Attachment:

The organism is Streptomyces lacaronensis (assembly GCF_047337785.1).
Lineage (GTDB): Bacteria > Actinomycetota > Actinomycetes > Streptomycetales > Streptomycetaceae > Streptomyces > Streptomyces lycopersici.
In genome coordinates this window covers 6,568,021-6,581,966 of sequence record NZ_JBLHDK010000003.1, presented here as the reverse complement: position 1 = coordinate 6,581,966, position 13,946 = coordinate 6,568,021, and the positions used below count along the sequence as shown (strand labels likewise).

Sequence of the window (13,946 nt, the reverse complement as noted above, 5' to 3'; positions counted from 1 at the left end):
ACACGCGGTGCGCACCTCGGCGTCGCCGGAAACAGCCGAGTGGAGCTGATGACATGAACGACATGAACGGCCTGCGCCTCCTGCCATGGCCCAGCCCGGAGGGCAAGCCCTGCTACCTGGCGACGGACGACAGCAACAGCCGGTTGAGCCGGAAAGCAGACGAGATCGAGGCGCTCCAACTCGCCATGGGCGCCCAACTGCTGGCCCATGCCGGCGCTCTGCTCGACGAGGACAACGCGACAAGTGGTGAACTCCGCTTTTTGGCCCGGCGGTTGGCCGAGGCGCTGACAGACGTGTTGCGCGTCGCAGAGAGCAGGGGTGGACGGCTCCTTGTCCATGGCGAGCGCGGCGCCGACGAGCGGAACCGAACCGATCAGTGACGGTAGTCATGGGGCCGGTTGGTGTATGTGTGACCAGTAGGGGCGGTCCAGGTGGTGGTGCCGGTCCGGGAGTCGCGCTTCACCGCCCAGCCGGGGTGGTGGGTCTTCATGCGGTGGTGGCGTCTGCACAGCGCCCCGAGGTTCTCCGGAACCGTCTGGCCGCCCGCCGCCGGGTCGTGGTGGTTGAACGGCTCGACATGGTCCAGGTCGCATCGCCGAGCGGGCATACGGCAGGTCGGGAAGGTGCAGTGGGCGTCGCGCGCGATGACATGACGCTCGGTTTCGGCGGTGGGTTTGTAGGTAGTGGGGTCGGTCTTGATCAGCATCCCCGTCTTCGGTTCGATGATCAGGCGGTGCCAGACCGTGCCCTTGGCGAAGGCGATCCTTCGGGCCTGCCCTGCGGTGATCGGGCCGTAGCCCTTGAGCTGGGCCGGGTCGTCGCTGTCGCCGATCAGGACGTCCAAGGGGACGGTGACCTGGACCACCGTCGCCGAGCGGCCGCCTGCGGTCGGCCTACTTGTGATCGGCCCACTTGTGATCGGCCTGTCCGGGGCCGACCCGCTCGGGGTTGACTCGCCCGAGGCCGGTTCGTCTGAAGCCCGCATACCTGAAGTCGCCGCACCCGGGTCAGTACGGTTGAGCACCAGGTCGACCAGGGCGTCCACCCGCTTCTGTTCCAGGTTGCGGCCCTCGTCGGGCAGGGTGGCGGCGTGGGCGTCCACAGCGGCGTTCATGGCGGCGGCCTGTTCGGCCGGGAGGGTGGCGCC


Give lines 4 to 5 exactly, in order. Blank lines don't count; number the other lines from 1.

Sequence of the window (13,946 nt, the reverse complement as noted above, 5' to 3'; positions counted from 1 at the left end):
ACACGCGGTGCGCACCTCGGCGTCGCCGGAAACAGCCGAGTGGAGCTGATGACATGAACGACATGAACGGCCTGCGCCTCCTGCCATGGCCCAGCCCGGAGGGCAAGCCCTGCTACCTGGCGACGGACGACAGCAACAGCCGGTTGAGCCGGAAAGCAGACGAGATCGAGGCGCTCCAACTCGCCATGGGCGCCCAACTGCTGGCCCATGCCGGCGCTCTGCTCGACGAGGACAACGCGACAAGTGGTGAACTCCGCTTTTTGGCCCGGCGGTTGGCCGAGGCGCTGACAGACGTGTTGCGCGTCGCAGAGAGCAGGGGTGGACGGCTCCTTGTCCATGGCGAGCGCGGCGCCGACGAGCGGAACCGAACCGATCAGTGACGGTAGTCATGGGGCCGGTTGGTGTATGTGTGACCAGTAGGGGCGGTCCAGGTGGTGGTGCCGGTCCGGGAGTCGCGCTTCACCGCCCAGCCGGGGTGGTGGGTCTTCATGCGGTGGTGGCGTCTGCACAGCGCCCCGAGGTTCTCCGGAACCGTCTGGCCGCCCGCCGCCGGGTCGTGGTGGTTGAACGGCTCGACATGGTCCAGGTCGCATCGCCGAGCGGGCATACGGCAGGTCGGGAAGGTGCAGTGGGCGTCGCGCGCGATGACATGACGCTCGGTTTCGGCGGTGGGTTTGTAGGTAGTGGGGTCGGTCTTGATCAGCATCCCCGTCTTCGGTTCGATGATCAGGCGGTGCCAGACCGTGCCCTTGGCGAAGGCGATCCTTCGGGCCTGCCCTGCGGTGATCGGGCCGTAGCCCTTGAGCTGGGCCGGGTCGTCGCTGTCGCCGATCAGGACGTCCAAGGGGACGGTGACCTGGACCACCGTCGCCGAGCGGCCGCCTGCGGTCGGCCTACTTGTGATCGGCCCACTTGTGATCGGCCTGTCCGGGGCCGACCCGCTCGGGGTTGACTCGCCCGAGGCCGGTTCGTCTGAAGCCCGCATACCTGAAGTCGCCGCACCCGGGTCAGTACGGTTGAGCACCAGGTCGACCAGGGCGTCCACCCGCTTCTGTTCCAGGTTGCGGCCCTCGTCGGGCAGGGTGGCGGCGTGGGCGTCCACAGCGGCGTTCATGGCGGCGGCCTGTTCGGCCGGGAGGGTGGCGCC